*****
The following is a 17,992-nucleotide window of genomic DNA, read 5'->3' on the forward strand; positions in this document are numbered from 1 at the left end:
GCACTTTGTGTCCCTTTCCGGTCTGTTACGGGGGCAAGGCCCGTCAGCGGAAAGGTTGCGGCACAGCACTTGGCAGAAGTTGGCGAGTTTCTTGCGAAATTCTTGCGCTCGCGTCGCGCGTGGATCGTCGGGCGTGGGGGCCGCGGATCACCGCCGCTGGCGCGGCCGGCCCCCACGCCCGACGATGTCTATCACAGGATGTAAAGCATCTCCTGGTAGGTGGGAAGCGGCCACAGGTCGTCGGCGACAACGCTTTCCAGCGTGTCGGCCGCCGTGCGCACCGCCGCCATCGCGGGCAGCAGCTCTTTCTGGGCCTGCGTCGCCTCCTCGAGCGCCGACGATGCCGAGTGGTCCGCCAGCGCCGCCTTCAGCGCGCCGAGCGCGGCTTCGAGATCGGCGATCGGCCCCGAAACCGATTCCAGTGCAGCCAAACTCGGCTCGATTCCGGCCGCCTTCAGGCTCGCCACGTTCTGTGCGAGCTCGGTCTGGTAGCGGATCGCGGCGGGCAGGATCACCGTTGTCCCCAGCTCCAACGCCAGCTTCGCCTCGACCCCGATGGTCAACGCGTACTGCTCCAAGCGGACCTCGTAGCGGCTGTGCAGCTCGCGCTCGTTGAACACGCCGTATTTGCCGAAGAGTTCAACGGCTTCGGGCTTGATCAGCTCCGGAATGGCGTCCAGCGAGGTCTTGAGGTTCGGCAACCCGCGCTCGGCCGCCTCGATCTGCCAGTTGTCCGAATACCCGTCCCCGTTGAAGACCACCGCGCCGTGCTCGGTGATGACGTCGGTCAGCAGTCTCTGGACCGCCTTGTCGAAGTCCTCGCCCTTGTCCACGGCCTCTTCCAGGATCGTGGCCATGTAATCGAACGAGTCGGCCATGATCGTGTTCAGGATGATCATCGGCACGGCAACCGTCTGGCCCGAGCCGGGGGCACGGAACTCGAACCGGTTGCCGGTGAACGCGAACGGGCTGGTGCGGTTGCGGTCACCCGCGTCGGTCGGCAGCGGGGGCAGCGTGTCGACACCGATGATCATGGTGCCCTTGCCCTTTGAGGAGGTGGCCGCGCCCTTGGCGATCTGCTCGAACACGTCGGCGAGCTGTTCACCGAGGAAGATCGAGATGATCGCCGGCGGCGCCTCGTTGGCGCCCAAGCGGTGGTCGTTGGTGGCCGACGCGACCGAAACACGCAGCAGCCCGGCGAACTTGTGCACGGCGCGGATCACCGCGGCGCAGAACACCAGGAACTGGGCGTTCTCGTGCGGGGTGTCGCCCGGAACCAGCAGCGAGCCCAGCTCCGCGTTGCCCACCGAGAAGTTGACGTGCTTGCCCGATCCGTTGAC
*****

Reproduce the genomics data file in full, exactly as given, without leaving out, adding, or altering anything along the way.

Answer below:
The following is a 17,992-nucleotide window of genomic DNA, read 5'->3' on the forward strand; positions in this document are numbered from 1 at the left end:
GCACTTTGTGTCCCTTTCCGGTCTGTTACGGGGGCAAGGCCCGTCAGCGGAAAGGTTGCGGCACAGCACTTGGCAGAAGTTGGCGAGTTTCTTGCGAAATTCTTGCGCTCGCGTCGCGCGTGGATCGTCGGGCGTGGGGGCCGCGGATCACCGCCGCTGGCGCGGCCGGCCCCCACGCCCGACGATGTCTATCACAGGATGTAAAGCATCTCCTGGTAGGTGGGAAGCGGCCACAGGTCGTCGGCGACAACGCTTTCCAGCGTGTCGGCCGCCGTGCGCACCGCCGCCATCGCGGGCAGCAGCTCTTTCTGGGCCTGCGTCGCCTCCTCGAGCGCCGACGATGCCGAGTGGTCCGCCAGCGCCGCCTTCAGCGCGCCGAGCGCGGCTTCGAGATCGGCGATCGGCCCCGAAACCGATTCCAGTGCAGCCAAACTCGGCTCGATTCCGGCCGCCTTCAGGCTCGCCACGTTCTGTGCGAGCTCGGTCTGGTAGCGGATCGCGGCGGGCAGGATCACCGTTGTCCCCAGCTCCAACGCCAGCTTCGCCTCGACCCCGATGGTCAACGCGTACTGCTCCAAGCGGACCTCGTAGCGGCTGTGCAGCTCGCGCTCGTTGAACACGCCGTATTTGCCGAAGAGTTCAACGGCTTCGGGCTTGATCAGCTCCGGAATGGCGTCCAGCGAGGTCTTGAGGTTCGGCAACCCGCGCTCGGCCGCCTCGATCTGCCAGTTGTCCGAATACCCGTCCCCGTTGAAGACCACCGCGCCGTGCTCGGTGATGACGTCGGTCAGCAGTCTCTGGACCGCCTTGTCGAAGTCCTCGCCCTTGTCCACGGCCTCTTCCAGGATCGTGGCCATGTAATCGAACGAGTCGGCCATGATCGTGTTCAGGATGATCATCGGCACGGCAACCGTCTGGCCCGAGCCGGGGGCACGGAACTCGAACCGGTTGCCGGTGAACGCGAACGGGCTGGTGCGGTTGCGGTCACCCGCGTCGGTCGGCAGCGGGGGCAGCGTGTCGACACCGATGATCATGGTGCCCTTGCCCTTTGAGGAGGTGGCCGCGCCCTTGGCGATCTGCTCGAACACGTCGGCGAGCTGTTCACCGAGGAAGATCGAGATGATCGCCGGCGGCGCCTCGTTGGCGCCCAAGCGGTGGTCGTTGGTGGCCGACGCGACCGAAACACGCAGCAGCCCGGCGAACTTGTGCACGGCGCGGATCACCGCGGCGCAGAACACCAGGAACTGGGCGTTCTCGTGCGGGGTGTCGCCCGGAACCAGCAGCGAGCCCAGCTCCGCGTTGCCCACCGAGAAGTTGACGTGCTTGCCCGATCCGTTGAC